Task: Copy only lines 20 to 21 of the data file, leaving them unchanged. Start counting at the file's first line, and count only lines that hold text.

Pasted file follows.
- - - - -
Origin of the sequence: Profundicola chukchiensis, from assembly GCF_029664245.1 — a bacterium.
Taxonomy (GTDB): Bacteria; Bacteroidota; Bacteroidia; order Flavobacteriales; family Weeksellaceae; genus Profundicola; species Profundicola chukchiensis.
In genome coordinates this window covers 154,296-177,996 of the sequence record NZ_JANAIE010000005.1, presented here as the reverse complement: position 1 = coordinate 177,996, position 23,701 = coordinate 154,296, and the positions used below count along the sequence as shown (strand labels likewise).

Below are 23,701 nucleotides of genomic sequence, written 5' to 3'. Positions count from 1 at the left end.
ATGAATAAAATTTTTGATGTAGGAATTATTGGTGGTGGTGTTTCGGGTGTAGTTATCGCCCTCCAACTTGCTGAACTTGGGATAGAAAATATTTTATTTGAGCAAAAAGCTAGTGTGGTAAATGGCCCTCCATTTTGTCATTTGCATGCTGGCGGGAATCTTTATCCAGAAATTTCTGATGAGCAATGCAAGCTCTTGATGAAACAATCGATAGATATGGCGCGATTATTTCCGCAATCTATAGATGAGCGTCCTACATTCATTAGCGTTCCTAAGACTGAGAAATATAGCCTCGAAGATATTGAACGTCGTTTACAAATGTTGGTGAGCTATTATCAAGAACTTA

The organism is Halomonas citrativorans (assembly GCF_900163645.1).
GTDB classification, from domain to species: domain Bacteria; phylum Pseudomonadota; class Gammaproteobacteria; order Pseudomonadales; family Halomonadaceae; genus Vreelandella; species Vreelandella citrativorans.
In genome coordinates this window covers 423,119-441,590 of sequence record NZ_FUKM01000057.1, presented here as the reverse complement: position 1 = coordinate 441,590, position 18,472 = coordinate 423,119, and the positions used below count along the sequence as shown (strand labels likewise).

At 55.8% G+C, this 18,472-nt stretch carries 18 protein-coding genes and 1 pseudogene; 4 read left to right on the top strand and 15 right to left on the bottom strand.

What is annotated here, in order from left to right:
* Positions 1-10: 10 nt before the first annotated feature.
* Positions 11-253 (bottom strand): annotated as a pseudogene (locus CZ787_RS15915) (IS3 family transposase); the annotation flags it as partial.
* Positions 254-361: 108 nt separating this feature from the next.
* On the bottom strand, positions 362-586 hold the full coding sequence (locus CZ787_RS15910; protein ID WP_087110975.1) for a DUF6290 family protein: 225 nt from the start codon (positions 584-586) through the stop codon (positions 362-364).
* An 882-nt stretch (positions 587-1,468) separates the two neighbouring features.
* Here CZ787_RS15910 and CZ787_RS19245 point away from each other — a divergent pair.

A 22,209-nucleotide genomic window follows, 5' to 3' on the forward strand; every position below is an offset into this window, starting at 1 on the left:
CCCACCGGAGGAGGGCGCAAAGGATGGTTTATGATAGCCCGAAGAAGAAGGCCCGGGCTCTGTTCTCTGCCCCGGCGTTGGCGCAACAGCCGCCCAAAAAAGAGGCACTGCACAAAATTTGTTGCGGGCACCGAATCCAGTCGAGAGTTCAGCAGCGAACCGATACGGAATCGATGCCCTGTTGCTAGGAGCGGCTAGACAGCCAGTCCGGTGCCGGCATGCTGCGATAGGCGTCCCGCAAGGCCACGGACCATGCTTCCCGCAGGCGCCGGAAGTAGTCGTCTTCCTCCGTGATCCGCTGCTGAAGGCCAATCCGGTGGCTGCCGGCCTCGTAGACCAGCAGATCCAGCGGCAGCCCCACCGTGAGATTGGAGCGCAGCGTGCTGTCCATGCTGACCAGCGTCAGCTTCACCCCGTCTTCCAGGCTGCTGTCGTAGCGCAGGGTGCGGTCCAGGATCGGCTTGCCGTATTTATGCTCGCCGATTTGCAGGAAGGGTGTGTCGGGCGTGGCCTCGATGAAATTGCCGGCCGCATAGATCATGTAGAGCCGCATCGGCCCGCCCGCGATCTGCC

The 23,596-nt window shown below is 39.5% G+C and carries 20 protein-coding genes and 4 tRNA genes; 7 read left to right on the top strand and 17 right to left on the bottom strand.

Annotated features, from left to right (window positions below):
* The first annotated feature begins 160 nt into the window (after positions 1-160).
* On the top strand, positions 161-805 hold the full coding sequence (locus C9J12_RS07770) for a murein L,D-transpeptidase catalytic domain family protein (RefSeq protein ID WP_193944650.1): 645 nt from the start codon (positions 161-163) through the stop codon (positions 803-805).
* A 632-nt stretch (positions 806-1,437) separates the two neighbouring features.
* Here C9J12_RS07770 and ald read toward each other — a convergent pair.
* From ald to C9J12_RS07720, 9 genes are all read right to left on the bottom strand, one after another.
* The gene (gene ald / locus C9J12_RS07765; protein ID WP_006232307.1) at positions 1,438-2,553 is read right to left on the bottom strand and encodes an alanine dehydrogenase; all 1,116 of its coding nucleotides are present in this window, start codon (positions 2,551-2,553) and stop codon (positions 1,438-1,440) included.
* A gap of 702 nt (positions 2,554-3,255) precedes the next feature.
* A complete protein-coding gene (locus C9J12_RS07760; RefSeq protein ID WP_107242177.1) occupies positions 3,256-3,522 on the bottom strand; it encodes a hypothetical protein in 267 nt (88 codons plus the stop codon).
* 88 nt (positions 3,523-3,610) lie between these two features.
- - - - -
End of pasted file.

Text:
Annotated features, from left to right (window positions below):
* The first annotated feature begins 160 nt into the window (after positions 1-160).